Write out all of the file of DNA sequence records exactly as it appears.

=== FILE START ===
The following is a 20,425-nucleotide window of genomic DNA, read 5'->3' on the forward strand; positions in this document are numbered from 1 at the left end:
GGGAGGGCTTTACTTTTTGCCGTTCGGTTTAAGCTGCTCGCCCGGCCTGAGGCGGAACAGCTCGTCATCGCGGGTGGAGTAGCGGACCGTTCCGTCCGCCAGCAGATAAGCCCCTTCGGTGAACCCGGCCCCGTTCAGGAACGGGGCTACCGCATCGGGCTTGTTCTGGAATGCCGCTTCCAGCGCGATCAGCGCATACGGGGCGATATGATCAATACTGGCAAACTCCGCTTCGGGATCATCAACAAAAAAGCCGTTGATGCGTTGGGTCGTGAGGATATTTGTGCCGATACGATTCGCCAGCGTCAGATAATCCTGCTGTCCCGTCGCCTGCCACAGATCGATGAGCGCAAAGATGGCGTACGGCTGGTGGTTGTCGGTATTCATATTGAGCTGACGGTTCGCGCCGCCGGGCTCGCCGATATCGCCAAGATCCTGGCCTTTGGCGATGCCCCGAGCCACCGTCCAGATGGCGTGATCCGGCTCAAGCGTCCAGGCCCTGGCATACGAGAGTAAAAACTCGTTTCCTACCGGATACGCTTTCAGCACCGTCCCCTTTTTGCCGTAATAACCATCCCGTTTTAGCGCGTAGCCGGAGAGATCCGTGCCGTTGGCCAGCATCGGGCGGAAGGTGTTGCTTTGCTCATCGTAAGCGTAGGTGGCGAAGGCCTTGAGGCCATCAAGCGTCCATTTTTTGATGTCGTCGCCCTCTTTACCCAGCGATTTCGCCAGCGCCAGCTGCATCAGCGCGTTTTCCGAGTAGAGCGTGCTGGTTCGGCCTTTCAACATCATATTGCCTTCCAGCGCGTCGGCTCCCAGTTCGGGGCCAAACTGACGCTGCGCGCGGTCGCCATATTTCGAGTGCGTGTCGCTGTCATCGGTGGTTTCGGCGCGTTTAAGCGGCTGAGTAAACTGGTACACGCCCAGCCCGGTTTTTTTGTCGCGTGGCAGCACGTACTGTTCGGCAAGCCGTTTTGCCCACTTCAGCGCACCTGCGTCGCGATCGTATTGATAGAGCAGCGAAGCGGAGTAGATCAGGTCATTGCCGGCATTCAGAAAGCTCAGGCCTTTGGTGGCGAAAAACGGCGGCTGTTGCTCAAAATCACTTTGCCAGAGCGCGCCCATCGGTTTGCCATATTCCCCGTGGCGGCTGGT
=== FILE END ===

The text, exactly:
The following is a 20,425-nucleotide window of genomic DNA, read 5'->3' on the forward strand; positions in this document are numbered from 1 at the left end:
GGGAGGGCTTTACTTTTTGCCGTTCGGTTTAAGCTGCTCGCCCGGCCTGAGGCGGAACAGCTCGTCATCGCGGGTGGAGTAGCGGACCGTTCCGTCCGCCAGCAGATAAGCCCCTTCGGTGAACCCGGCCCCGTTCAGGAACGGGGCTACCGCATCGGGCTTGTTCTGGAATGCCGCTTCCAGCGCGATCAGCGCATACGGGGCGATATGATCAATACTGGCAAACTCCGCTTCGGGATCATCAACAAAAAAGCCGTTGATGCGTTGGGTCGTGAGGATATTTGTGCCGATACGATTCGCCAGCGTCAGATAATCCTGCTGTCCCGTCGCCTGCCACAGATCGATGAGCGCAAAGATGGCGTACGGCTGGTGGTTGTCGGTATTCATATTGAGCTGACGGTTCGCGCCGCCGGGCTCGCCGATATCGCCAAGATCCTGGCCTTTGGCGATGCCCCGAGCCACCGTCCAGATGGCGTGATCCGGCTCAAGCGTCCAGGCCCTGGCATACGAGAGTAAAAACTCGTTTCCTACCGGATACGCTTTCAGCACCGTCCCCTTTTTGCCGTAATAACCATCCCGTTTTAGCGCGTAGCCGGAGAGATCCGTGCCGTTGGCCAGCATCGGGCGGAAGGTGTTGCTTTGCTCATCGTAAGCGTAGGTGGCGAAGGCCTTGAGGCCATCAAGCGTCCATTTTTTGATGTCGTCGCCCTCTTTACCCAGCGATTTCGCCAGCGCCAGCTGCATCAGCGCGTTTTCCGAGTAGAGCGTGCTGGTTCGGCCTTTCAACATCATATTGCCTTCCAGCGCGTCGGCTCCCAGTTCGGGGCCAAACTGACGCTGCGCGCGGTCGCCATATTTCGAGTGCGTGTCGCTGTCATCGGTGGTTTCGGCGCGTTTAAGCGGCTGAGTAAACTGGTACACGCCCAGCCCGGTTTTTTTGTCGCGTGGCAGCACGTACTGTTCGGCAAGCCGTTTTGCCCACTTCAGCGCACCTGCGTCGCGATCGTATTGATAGAGCAGCGAAGCGGAGTAGATCAGGTCATTGCCGGCATTCAGAAAGCTCAGGCCTTTGGTGGCGAAAAACGGCGGCTGTTGCTCAAAATCACTTTGCCAGAGCGCGCCCATCGGTTTGCCATATTCCCCGTGGCGGCTGGT